I’ve wondered before about how much, or how little, my grandfather would recognize if he were able to visit his old stomping grounds today.

Change is inevitable — and often for the better. But it’s still kinda cool to find out about a place he’d know, and a place where he (presumably) had a good time while marking a major family event.

Although I’ve never been to Amarante’s, I can sort of imagine my grandfather looking out across New Haven harbor in his rented gladrags, munching a plate of cheese and crackers, and smiling.

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I don’t know whether the name George Gershwin means anything to today’s young people. I’m guessing probably not, for the most part.

It didn’t have much solid meaning to me — until a couple of minutes ago, when I read his Wiki entry and was astonished at how many of his compositions I knew, or at least knew of.

I’m pretty sure my grandpa would have been a big fan, though.

Gershwin’s peak years — from the early ’20s to his death in 1937 — were my grandfather’s teenage and early adult years. I like to imagine my grandfather as a young man, sitting in front of some improbably large wooden radio with glowing tubes, admiring the creativity and craftsmanship in songs like “Fascinating Rhythm,” “I Got Rhythm” and “Embraceable You.”

(When I was that age, radios were plastic and they played Phil Collins. My grandpa got the better of that deal.)

How can I be sure my grandfather appreciated George Gershwin?

From one of his calendar entries, of course — one written 35 years after Gershwin’s passing.

February 28, 1973.

February 28, 1973.

The stamp in question can be seen here. Even though the stamp was issued in a decade not known for its aesthetic good taste, I think it came out pretty well. I like the way the pine green and gold play off each other.

(I wonder how many stamps the U.S. Postal Service has ever issued that featured both Jewish people and African-Americans. Three cheers for American diversity.)

It was common for my grandpa to mark postal service price increases on his calendar. He chronicled the coming of the ZIP code, too, and the postal strike of 1970.

I don’t remember him keeping track of any other stamp releases, though. Maybe one or two others, but not many. So the Gershwin stamp must have meant something above and beyond all the other stamps the U.S. Postal Service issues in any given year.

To my grandpa, buying a book of George Gershwin stamps must have been akin to punching up one of his songs on a jukebox, or buying an LP of his music … a way to support the artist, even if Gershwin’s family didn’t see any financial benefit.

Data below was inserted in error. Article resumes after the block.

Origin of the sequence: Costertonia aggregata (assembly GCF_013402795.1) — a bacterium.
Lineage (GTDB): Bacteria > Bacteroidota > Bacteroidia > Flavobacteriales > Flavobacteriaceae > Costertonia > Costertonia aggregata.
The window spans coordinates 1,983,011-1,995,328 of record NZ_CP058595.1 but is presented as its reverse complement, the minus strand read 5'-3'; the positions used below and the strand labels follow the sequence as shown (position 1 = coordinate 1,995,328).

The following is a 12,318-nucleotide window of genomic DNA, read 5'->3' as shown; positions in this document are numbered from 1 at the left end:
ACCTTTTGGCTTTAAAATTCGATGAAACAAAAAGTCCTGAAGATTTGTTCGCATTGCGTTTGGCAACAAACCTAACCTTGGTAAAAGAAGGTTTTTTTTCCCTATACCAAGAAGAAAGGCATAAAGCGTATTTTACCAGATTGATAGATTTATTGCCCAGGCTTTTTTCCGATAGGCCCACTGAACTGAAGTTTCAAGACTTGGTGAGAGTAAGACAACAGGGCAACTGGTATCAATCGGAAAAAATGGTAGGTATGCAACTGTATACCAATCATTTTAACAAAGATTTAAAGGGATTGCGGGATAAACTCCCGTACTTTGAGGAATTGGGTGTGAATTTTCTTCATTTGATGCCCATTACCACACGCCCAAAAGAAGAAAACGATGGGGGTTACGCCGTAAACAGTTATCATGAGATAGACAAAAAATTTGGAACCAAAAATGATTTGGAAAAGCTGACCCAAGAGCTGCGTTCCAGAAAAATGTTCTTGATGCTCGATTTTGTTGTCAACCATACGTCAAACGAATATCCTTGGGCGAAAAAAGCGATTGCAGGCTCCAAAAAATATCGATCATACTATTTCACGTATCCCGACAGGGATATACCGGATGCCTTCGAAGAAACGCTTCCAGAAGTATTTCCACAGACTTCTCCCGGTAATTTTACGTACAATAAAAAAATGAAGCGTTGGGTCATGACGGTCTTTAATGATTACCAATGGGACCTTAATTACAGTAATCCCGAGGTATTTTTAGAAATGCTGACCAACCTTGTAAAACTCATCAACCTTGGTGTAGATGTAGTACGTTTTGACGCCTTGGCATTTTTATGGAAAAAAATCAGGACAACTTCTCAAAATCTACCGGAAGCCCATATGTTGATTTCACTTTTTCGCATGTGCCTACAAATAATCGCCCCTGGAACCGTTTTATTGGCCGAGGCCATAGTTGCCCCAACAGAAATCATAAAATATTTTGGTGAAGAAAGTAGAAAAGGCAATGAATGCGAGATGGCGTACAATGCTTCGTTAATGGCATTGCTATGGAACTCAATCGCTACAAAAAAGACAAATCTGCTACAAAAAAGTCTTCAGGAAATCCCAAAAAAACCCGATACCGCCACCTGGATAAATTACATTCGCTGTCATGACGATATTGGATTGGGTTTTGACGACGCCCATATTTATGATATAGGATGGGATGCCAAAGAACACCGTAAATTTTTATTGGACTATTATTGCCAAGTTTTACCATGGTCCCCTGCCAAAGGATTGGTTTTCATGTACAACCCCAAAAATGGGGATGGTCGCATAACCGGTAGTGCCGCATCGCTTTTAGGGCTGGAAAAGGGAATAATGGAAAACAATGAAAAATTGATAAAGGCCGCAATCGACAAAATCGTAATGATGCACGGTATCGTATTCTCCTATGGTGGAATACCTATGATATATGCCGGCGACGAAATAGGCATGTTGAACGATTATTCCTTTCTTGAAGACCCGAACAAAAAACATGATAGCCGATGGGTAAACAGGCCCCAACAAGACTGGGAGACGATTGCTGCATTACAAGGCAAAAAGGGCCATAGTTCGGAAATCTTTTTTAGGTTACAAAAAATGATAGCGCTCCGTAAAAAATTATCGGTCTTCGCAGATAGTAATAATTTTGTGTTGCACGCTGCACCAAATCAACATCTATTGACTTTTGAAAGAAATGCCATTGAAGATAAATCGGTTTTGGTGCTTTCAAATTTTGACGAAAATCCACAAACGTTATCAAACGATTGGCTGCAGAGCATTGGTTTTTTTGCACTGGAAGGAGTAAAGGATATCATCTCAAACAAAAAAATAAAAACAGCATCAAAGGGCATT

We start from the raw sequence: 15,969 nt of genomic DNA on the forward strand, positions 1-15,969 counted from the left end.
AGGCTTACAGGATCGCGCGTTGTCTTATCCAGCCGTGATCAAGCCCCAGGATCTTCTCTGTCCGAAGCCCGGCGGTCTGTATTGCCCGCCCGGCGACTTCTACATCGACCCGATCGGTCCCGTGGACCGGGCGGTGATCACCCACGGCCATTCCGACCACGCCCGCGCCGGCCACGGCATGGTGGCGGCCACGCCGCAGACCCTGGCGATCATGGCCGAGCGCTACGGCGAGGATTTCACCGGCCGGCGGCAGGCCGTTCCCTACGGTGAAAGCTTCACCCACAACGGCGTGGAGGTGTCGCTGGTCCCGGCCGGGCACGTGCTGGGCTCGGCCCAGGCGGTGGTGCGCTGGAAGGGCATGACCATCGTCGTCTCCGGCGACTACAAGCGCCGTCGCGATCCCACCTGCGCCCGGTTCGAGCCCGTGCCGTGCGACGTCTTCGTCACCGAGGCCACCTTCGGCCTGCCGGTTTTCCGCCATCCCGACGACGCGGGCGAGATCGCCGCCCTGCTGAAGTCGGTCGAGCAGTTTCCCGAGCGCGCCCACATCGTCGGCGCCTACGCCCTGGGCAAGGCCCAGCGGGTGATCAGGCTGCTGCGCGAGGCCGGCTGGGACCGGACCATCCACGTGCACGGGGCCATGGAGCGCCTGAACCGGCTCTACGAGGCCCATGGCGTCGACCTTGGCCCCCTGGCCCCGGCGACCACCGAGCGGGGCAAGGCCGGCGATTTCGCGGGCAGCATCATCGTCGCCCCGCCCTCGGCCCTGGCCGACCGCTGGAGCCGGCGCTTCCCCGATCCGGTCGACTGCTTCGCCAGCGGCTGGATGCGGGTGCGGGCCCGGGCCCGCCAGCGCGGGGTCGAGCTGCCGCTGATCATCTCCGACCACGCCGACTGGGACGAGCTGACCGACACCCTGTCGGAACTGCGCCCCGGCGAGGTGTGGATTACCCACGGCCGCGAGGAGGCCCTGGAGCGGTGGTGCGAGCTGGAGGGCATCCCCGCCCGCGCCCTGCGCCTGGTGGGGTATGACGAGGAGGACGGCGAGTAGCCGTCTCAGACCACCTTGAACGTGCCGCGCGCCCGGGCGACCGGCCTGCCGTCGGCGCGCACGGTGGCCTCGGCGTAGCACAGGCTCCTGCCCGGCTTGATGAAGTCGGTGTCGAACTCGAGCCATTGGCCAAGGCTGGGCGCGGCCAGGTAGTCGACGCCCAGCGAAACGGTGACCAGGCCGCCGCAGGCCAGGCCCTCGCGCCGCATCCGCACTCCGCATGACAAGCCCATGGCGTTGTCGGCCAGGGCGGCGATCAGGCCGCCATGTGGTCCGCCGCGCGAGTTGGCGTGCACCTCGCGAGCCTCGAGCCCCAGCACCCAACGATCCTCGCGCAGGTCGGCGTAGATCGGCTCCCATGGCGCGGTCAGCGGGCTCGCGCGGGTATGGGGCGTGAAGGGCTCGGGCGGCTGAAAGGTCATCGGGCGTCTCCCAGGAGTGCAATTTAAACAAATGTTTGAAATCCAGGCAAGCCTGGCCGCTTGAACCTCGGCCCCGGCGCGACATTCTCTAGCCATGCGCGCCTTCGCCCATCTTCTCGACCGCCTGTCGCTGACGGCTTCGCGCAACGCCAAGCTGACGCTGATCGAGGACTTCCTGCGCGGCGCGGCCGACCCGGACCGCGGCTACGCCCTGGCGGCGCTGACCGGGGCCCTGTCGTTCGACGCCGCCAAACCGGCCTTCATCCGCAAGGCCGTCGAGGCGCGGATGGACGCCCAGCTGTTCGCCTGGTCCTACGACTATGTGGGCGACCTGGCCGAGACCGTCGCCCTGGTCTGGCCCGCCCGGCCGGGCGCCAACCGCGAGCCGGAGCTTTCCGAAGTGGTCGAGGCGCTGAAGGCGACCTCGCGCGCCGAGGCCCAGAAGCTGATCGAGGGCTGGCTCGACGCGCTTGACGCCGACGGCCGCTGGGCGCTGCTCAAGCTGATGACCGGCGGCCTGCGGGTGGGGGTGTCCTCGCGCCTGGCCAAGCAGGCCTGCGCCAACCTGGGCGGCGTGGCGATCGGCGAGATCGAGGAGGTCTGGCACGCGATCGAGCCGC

And, for at least a few months in the spring of 1973, anyone getting a letter from my grandfather could have learned something about him, had they taken a moment to look at the envelope.

This would not be my grandpa’s only opportunity to put George Gershwin on his letters. In September 1999, the Postal Service issued a joint stamp honoring George and his lyricist brother, Ira.

I would have been getting occasional letters from my grandparents around that time, but — of course — I’m not sure I saved any. So I couldn’t say for sure whether the second stamp made it into his rotation.

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Forty years ago this month, my mom set out for an appointment in the family Ford Maverick. She was running late, and put on the gas to make up time.

It didn’t work out.

Just the way it happens in driver’s-ed movies, my mom’s haste got her into a nasty accident. The car was totaled, and she got banged up pretty badly — broken ribs, bruises, that kind of thing.

Nothing life-threatening, but bad enough that she couldn’t hold her adorable almost-three-month-old son for a little while, which I’m sure seemed like a fate worse than death.

With time, my mom got over her injuries. And ever since, she’s been careful not to try to make up time on the road — a lesson she’s also tried to pass along to her kids. (One of ’em listened, more or less, usually.)

The Ford Maverick leaving Hope Street in happier times, spring 1971.

The Ford Maverick leaving Hope Street in happier times, spring 1971.

As you might imagine, my mom’s injuries immediately drew my grandparents into action. My dad had to go to work, after all. And even if he’d taken time off, he’d have been challenged to care for a two-year-old and an infant, not to mention his injured wife.

(It is an accepted part of family lore that my dad never changed a diaper, and apparently he wiggled through my mom’s downtime without breaking that streak. Well played, Seventies Dad.)